Eat seasonally with this savory fall/winter recipe with roasted stuffed acorn squash, sweet Italian sausage, spinach, garlic, onion, and dried cranberries.
Table of Contents
Eating in Season
We try to eat in-season as much as possible for a number of reasons.
What does it mean to eat seasonally?
Eating seasonally is a more sustainable approach to food. It encourages a person to eat fruit and vegetables that are in season in a given geographical area. For example, in New Jersey tomatoes are in season in the summer. The plants grow from late spring until early fall. Tomatoes are therefore not eaten during the winter. Any tomatoes that are available in the winter come from far away. Even in those areas they may be grown out of season, are very dull in color (almost white on the inside), and just taste gross.
Acorn squash are considered a winter squash. However they grow during the summer time. They are called winter squash because unlike summer squash that have a soft skin, winter squash have a hard rind. The rind allows the winter squash to be kept in storage for long periods of time. If they are properly stored, they can last from summer and through winter.
Here are some of the reasons why we eat seasonally and why you should consider it as well:
- The food just tastes better! Nothing tastes better than a tomato that was grown in-season and ripened naturally. Tomatoes are usually a vibrant red, extremely juicy, have a phenomenal taste, and should be soft. They shouldn’t be pale on the inside. If they’re pale on the inside or even white, that means the tomato is not ripe. Unripe tomatoes are hard and are just plain gross.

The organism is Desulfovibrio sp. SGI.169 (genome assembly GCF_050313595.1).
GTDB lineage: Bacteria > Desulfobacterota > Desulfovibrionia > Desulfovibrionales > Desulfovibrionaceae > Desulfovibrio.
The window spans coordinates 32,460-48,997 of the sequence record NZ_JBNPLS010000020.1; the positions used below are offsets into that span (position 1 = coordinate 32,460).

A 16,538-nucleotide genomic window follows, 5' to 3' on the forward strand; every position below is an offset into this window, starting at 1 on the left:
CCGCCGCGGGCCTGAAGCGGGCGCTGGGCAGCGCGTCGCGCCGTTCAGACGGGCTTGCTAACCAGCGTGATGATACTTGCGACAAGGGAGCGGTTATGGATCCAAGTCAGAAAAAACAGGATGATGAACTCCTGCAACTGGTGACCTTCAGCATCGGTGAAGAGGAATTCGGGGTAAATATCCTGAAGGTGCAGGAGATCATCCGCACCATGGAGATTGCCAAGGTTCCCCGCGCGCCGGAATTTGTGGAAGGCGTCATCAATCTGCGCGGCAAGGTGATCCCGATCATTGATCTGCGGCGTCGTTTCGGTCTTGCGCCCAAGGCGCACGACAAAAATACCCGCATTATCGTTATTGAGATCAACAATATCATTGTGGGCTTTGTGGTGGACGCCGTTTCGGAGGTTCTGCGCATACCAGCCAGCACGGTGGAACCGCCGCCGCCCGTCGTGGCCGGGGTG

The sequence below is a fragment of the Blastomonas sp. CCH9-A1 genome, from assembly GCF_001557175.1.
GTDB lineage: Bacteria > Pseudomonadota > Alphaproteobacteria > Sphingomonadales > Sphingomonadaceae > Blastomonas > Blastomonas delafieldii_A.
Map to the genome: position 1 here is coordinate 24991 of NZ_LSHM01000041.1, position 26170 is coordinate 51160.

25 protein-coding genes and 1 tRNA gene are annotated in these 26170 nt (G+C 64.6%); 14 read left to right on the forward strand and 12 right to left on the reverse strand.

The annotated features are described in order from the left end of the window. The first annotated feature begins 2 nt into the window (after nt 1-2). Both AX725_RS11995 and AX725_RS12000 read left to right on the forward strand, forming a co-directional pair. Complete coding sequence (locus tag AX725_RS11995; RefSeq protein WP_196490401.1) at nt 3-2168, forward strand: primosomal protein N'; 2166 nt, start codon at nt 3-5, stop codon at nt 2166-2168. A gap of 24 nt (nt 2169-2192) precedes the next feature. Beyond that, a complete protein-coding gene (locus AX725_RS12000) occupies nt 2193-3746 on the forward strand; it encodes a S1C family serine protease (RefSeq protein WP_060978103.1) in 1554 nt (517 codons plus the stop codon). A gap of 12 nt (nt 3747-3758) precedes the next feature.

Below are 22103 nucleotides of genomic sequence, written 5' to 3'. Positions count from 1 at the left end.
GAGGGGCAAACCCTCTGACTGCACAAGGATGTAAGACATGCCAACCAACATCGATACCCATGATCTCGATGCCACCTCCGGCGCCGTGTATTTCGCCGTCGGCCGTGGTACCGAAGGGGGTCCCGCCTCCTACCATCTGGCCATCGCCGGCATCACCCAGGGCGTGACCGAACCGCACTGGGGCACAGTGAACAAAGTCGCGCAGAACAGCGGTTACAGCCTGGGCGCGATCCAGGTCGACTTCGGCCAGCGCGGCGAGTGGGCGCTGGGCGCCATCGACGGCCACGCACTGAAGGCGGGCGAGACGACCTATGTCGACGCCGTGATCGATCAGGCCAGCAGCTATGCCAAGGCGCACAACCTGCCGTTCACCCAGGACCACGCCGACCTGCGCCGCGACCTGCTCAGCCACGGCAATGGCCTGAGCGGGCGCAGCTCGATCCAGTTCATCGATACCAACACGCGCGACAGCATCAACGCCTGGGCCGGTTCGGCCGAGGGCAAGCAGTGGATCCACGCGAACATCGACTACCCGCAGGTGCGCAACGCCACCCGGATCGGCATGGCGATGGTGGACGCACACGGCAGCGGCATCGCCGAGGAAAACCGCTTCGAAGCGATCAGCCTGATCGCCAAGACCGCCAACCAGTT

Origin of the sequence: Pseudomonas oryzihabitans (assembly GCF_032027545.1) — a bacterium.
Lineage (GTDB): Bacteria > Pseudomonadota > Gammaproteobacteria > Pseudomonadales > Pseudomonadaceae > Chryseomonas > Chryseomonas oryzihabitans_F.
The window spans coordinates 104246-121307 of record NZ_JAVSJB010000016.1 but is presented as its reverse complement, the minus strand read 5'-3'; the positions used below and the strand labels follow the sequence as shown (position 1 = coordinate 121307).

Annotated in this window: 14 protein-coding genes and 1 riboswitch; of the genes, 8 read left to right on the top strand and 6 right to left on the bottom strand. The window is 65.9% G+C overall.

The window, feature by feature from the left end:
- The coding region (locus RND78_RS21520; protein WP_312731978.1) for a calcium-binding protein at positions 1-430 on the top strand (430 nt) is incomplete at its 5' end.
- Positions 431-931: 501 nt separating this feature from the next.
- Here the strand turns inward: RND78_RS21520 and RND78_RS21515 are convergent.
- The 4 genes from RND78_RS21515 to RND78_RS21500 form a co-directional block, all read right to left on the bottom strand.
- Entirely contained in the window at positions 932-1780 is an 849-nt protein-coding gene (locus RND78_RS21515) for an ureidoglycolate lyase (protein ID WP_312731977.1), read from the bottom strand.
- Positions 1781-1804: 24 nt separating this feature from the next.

- The price is lower. When produce is purchased in-season, it’ll be more abundant and therefore cheaper. Produce that’s purchased out of season will always be more expensive. Using tomatoes as our example, start comparing prices when they are purchased in the summer versus the winter.
- It’s better for the environment. If produce is purchased in-season, it’s probably from a farm that’s nearby. It did not travel far across the country and had a short trip to the store. This ultimately has an environmental impact by reducing fuel emissions and transportation costs. By buying locally you’re supporting local farmers and the local economy.
- It encourages a variety of fruits and vegetables in your diet and you’re not eating the same food year long.
- There’s better nutrition. Produce that is east in-season is more nutrient dense than those that are grown out of season and unnaturally ripen.
How to Get Started Eating Seasonally
- Research what is in season according to your geographical location and buy only those items at the grocery store. We’re familiar with what’s eat in the summer (zucchini, tomatoes, eggplant, etc), but what about the other seasons?
- Conduct a Google search and find out where your local farmers are. Once you’ve located them, visit their farmer’s market.
- Look into Community Supported Agriculture, or CSA. It’s a monthly or yearly subscription program with your local farmer(s). The farmer(s) provide a weekly or monthly box of produce.
- Check out different recipes based on the season by doing a search like “fall recipes”.
This stuffed acorn squash recipe is also a great start because it’s still in season.
Tools You’ll Need
- Cutting board
- Baking sheet
- Frying Pan
- Fork or potato masher
Other Recipes You Make Like:
Enjoy and bon appetit!